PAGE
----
What Cameron understood – and what follow-up film-makers never learned as they copied his stuff – was the imperfection of humanity and how it engages us.
Sarah Conner (Linda Hamilton) is not our first choice as the mother of humanity’s savior. She’s working a shitty job and lives to party all night long come every Friday. There’s not one thing about her to mark her as extraordinary.
She has no illusions of grandeur until her future comes back to the past to alter her own timeline. Her little life is thrown off course and she must now prepare to face a very terrifying future that she was not ready for.
The genius of the first movie is in what Sarah Connor is not! She’s not an action star. She’s a waitress of Big Boy (or whatdafuckever it was called) and had Kyle Reese (Michael Biehn) not shown up to save her she’d been dead. She couldn’t protect herself. It was all about her vulnerability and her need to grow.
John Connor (Edward Furlong), as we’re introduced to him in T2, is a delinquent and hardly a role model. He’s a shitty punk-ass kid who is a fuck up. You know, just like we all were back in the early ‘90s. He hangs out with his best friend at an arcade and doesn’t talk or act like some kind of future savior.
It’s the sort of thing other directors would have tripped all over. They’d have made him somehow messianic and special. Yeah, I’m looking right at George Lucas. Now hear me out. George Lucas was trying to tell a very similar story when he made those Jar Jar fucktastic prequels. He turned Anakin into space Jesus.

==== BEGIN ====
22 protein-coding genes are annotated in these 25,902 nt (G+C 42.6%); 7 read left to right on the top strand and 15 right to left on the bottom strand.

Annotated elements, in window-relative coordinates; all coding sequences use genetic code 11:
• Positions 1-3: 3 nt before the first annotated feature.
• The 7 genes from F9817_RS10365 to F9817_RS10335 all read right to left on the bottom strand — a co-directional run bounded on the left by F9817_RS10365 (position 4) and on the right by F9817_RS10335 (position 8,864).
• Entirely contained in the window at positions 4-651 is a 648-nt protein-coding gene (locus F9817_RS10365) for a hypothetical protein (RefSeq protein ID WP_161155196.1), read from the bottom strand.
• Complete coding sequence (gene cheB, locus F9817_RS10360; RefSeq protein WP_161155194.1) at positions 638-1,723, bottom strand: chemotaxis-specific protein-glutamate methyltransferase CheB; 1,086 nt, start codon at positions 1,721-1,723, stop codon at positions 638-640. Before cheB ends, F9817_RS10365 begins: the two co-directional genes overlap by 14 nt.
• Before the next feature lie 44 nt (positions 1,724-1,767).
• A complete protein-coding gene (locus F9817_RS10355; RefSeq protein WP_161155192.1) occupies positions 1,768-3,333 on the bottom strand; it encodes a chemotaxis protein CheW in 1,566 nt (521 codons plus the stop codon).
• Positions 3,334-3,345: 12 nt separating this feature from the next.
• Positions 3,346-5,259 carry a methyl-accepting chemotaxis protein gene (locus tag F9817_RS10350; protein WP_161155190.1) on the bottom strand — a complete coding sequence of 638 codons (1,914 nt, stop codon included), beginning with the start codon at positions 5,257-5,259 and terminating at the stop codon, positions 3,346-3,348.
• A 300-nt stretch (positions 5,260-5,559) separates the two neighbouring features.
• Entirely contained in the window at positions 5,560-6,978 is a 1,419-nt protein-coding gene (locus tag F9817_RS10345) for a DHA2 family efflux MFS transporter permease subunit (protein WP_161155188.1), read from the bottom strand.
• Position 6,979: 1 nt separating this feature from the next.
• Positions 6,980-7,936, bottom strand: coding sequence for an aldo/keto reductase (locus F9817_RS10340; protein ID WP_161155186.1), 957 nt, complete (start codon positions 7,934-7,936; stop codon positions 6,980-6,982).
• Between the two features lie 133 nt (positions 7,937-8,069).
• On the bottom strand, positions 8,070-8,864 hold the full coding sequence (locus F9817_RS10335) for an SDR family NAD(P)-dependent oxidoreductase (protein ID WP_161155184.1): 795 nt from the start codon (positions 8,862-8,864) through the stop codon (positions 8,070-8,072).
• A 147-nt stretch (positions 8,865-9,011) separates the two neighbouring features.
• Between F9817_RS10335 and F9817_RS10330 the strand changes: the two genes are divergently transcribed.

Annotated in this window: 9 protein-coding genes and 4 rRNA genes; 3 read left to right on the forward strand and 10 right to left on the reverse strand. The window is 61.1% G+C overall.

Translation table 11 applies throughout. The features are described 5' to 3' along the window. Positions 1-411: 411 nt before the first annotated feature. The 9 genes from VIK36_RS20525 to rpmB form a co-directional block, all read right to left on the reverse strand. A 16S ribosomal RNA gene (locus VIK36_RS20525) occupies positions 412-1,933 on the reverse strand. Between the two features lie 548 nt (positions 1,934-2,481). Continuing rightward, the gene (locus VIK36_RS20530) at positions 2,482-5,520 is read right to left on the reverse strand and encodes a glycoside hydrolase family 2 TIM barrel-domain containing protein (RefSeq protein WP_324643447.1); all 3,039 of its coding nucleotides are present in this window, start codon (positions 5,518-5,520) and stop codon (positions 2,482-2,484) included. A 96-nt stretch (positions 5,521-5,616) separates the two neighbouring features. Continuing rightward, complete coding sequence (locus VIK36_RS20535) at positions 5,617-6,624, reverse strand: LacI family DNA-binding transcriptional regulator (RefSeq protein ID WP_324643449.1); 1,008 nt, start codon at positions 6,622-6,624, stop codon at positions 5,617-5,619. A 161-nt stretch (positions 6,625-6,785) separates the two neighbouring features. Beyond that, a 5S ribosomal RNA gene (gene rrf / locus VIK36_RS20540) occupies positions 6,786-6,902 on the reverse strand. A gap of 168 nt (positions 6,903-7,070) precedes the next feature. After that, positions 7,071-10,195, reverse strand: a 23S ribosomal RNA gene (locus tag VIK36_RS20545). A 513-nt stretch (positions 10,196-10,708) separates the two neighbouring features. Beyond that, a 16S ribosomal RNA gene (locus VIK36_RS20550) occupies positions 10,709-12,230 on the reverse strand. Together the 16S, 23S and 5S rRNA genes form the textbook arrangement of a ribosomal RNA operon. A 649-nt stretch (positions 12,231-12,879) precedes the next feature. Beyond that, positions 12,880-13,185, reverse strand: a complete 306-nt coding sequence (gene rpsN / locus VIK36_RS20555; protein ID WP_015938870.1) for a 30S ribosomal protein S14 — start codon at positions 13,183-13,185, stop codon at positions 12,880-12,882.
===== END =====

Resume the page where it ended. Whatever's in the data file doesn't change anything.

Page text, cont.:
Now imagine if Anakin had just been some guy, someone newly married to his wife, a family guy with a mean streak for flying fast and being a cocky son of a bitch who just happened to have Force sensitivity. Someone we could sit and have a beer with. Giving us a human being to follow would have made those prequels way more engaging. It would have made his fall to the Dark Side way more devastating.
You see the thing that make us love our heroes so much is the silent humanity backing them. We can relate to them and that’s how they become timeless.
You look at little John Connor and you’re not supposed to think ‘hey! that there is the future savior!’ No, you just see a kid who goes hot rodding on his motor bike and flips off his foster parents. We could get into a lot of trouble if we hung out with him in middle school and that makes him cool.
Do you think he can save himself from a Terminator? Of fucking course not!